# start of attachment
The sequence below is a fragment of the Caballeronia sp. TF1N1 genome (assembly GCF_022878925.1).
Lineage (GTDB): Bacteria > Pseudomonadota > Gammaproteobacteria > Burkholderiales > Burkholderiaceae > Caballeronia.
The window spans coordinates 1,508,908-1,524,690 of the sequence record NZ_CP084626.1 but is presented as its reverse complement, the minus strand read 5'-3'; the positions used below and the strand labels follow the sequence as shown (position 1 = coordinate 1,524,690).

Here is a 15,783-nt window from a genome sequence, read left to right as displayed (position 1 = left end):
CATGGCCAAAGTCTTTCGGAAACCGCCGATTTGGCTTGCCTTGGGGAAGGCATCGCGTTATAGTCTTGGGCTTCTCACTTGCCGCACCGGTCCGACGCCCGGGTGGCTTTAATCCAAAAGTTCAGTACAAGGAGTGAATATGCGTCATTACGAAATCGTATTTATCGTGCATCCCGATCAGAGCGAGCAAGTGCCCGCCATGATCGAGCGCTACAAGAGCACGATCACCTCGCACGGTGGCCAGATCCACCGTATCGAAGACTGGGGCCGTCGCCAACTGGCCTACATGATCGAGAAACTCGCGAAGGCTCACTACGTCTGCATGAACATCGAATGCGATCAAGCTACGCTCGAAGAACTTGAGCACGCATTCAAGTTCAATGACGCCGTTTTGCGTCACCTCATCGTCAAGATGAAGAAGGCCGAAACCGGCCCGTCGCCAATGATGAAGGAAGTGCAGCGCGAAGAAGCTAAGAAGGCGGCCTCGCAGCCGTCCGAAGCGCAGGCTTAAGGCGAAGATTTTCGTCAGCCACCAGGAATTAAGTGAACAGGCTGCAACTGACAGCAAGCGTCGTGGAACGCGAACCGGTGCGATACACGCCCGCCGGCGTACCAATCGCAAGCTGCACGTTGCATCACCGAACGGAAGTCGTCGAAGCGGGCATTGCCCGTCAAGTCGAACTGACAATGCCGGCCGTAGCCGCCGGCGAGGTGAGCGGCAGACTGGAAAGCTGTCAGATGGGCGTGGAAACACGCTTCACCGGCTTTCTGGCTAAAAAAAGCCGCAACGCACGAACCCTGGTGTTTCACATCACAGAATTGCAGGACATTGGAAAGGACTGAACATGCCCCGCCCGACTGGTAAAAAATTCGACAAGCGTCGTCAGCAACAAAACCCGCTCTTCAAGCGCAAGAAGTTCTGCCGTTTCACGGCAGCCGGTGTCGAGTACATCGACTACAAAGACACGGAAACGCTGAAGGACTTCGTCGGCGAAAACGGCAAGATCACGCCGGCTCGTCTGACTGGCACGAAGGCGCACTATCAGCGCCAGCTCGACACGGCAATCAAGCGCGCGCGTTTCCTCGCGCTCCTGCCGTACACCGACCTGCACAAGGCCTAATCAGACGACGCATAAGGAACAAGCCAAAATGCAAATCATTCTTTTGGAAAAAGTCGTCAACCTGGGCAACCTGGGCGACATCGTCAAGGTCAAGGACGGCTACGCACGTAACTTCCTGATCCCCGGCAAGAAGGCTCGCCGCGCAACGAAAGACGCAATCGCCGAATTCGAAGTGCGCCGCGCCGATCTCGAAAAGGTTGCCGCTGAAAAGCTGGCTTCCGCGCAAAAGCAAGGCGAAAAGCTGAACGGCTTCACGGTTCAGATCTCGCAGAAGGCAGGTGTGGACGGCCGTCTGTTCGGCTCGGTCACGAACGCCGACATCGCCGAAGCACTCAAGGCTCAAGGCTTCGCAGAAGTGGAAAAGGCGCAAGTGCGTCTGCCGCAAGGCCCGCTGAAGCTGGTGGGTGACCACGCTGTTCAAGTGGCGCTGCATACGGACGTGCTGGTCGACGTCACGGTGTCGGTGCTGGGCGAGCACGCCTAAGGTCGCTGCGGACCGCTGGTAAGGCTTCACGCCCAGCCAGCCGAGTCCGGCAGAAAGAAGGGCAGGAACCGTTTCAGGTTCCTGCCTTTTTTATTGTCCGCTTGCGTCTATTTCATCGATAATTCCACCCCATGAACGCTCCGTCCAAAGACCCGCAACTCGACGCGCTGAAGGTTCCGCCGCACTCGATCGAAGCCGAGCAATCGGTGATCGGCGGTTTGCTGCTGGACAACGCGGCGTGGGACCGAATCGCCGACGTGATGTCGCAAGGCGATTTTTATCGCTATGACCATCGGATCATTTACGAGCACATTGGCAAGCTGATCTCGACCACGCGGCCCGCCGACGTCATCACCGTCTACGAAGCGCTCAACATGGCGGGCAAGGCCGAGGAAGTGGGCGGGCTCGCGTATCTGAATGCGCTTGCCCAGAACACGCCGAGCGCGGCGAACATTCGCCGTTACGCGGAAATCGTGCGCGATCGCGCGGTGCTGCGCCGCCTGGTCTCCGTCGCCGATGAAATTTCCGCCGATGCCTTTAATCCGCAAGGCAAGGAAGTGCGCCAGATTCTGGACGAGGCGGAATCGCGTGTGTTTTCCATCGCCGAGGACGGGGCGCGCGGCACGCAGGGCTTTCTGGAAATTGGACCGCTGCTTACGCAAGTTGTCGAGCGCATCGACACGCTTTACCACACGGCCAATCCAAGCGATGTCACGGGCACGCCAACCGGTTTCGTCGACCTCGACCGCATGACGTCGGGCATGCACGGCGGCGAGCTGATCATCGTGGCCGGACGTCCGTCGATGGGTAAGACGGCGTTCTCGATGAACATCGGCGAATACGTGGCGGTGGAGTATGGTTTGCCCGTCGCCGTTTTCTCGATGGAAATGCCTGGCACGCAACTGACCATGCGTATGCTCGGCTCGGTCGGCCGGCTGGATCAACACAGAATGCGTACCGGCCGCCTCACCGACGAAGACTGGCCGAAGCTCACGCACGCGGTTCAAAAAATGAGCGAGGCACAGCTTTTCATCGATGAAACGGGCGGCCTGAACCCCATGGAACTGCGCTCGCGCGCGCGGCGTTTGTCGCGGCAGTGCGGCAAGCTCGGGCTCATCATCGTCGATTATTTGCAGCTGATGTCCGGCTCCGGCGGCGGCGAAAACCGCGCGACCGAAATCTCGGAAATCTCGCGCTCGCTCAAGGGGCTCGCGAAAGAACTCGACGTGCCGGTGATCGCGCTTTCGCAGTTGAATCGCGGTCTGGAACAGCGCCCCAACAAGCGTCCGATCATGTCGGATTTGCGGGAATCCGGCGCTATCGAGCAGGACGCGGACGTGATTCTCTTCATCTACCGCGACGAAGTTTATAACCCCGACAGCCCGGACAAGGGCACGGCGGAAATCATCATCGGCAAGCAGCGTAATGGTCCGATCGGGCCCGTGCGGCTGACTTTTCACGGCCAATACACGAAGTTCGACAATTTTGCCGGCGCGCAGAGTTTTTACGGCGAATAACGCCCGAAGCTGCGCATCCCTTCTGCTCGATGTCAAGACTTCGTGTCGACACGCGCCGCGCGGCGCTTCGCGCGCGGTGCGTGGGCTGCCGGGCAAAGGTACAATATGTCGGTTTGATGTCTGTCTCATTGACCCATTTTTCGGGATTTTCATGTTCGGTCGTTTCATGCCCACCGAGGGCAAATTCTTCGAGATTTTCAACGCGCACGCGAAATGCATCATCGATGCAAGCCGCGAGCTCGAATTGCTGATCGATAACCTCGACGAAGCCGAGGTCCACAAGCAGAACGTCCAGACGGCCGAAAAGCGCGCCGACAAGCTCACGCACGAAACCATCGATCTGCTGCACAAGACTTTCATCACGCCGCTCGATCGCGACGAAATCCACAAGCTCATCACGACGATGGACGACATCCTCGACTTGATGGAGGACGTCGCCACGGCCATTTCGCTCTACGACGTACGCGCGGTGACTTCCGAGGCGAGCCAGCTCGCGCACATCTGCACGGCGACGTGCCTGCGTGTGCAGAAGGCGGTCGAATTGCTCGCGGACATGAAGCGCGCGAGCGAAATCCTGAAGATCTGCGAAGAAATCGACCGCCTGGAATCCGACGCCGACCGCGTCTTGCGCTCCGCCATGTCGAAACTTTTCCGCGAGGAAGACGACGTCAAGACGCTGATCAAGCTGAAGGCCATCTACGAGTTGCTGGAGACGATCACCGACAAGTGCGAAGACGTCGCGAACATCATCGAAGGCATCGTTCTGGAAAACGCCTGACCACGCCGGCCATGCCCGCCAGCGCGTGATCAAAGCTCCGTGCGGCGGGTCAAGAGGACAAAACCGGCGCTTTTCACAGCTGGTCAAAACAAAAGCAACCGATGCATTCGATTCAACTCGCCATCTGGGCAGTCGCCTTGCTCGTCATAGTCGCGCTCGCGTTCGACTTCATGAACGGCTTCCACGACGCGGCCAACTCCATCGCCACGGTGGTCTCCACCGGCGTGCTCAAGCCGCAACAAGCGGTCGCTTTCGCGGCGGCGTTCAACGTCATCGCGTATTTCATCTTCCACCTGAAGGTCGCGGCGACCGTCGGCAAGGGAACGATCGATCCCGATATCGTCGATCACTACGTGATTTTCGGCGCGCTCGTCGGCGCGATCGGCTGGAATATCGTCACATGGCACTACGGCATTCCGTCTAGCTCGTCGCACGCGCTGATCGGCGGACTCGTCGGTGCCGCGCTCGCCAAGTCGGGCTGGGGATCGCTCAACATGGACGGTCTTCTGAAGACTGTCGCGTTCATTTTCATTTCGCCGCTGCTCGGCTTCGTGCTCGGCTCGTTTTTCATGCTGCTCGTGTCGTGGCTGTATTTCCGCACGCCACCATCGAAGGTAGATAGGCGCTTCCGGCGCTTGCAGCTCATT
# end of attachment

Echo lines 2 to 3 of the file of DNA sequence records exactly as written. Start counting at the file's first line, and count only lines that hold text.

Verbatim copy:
Lineage (GTDB): Bacteria > Pseudomonadota > Gammaproteobacteria > Burkholderiales > Burkholderiaceae > Caballeronia.
The window spans coordinates 1,508,908-1,524,690 of the sequence record NZ_CP084626.1 but is presented as its reverse complement, the minus strand read 5'-3'; the positions used below and the strand labels follow the sequence as shown (position 1 = coordinate 1,524,690).